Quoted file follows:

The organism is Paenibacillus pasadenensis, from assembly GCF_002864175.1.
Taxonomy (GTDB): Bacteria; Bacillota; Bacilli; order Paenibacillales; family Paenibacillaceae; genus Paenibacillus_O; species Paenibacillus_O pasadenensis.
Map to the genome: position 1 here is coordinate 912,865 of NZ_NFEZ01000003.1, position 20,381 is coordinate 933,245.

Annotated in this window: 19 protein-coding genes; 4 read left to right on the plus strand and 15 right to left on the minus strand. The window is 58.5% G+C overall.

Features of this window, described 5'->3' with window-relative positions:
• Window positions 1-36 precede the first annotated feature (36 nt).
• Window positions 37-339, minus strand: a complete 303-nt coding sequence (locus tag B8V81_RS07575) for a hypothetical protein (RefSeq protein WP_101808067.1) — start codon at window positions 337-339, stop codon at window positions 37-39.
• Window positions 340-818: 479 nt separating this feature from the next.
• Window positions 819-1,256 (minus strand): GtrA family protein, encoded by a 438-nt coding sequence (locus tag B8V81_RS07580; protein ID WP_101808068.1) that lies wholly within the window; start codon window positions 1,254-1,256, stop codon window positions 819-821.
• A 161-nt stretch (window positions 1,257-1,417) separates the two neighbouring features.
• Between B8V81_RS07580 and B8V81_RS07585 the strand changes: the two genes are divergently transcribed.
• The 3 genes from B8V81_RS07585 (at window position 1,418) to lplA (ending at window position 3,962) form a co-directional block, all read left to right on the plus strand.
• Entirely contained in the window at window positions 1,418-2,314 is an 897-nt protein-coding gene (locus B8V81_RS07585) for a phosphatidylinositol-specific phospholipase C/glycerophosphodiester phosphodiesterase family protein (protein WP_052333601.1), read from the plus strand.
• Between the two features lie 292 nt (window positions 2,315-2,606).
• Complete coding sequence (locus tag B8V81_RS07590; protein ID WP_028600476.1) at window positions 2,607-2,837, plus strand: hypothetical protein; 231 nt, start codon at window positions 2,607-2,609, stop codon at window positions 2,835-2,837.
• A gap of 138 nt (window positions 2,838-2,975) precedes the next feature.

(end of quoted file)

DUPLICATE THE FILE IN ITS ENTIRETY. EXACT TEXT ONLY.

The organism is Paenibacillus pasadenensis, from assembly GCF_002864175.1.
Taxonomy (GTDB): Bacteria; Bacillota; Bacilli; order Paenibacillales; family Paenibacillaceae; genus Paenibacillus_O; species Paenibacillus_O pasadenensis.
Map to the genome: position 1 here is coordinate 912,865 of NZ_NFEZ01000003.1, position 20,381 is coordinate 933,245.

Annotated in this window: 19 protein-coding genes; 4 read left to right on the plus strand and 15 right to left on the minus strand. The window is 58.5% G+C overall.

Features of this window, described 5'->3' with window-relative positions:
• Window positions 1-36 precede the first annotated feature (36 nt).
• Window positions 37-339, minus strand: a complete 303-nt coding sequence (locus tag B8V81_RS07575) for a hypothetical protein (RefSeq protein WP_101808067.1) — start codon at window positions 337-339, stop codon at window positions 37-39.
• Window positions 340-818: 479 nt separating this feature from the next.
• Window positions 819-1,256 (minus strand): GtrA family protein, encoded by a 438-nt coding sequence (locus tag B8V81_RS07580; protein ID WP_101808068.1) that lies wholly within the window; start codon window positions 1,254-1,256, stop codon window positions 819-821.
• A 161-nt stretch (window positions 1,257-1,417) separates the two neighbouring features.
• Between B8V81_RS07580 and B8V81_RS07585 the strand changes: the two genes are divergently transcribed.
• The 3 genes from B8V81_RS07585 (at window position 1,418) to lplA (ending at window position 3,962) form a co-directional block, all read left to right on the plus strand.
• Entirely contained in the window at window positions 1,418-2,314 is an 897-nt protein-coding gene (locus B8V81_RS07585) for a phosphatidylinositol-specific phospholipase C/glycerophosphodiester phosphodiesterase family protein (protein WP_052333601.1), read from the plus strand.
• Between the two features lie 292 nt (window positions 2,315-2,606).
• Complete coding sequence (locus tag B8V81_RS07590; protein ID WP_028600476.1) at window positions 2,607-2,837, plus strand: hypothetical protein; 231 nt, start codon at window positions 2,607-2,609, stop codon at window positions 2,835-2,837.
• A gap of 138 nt (window positions 2,838-2,975) precedes the next feature.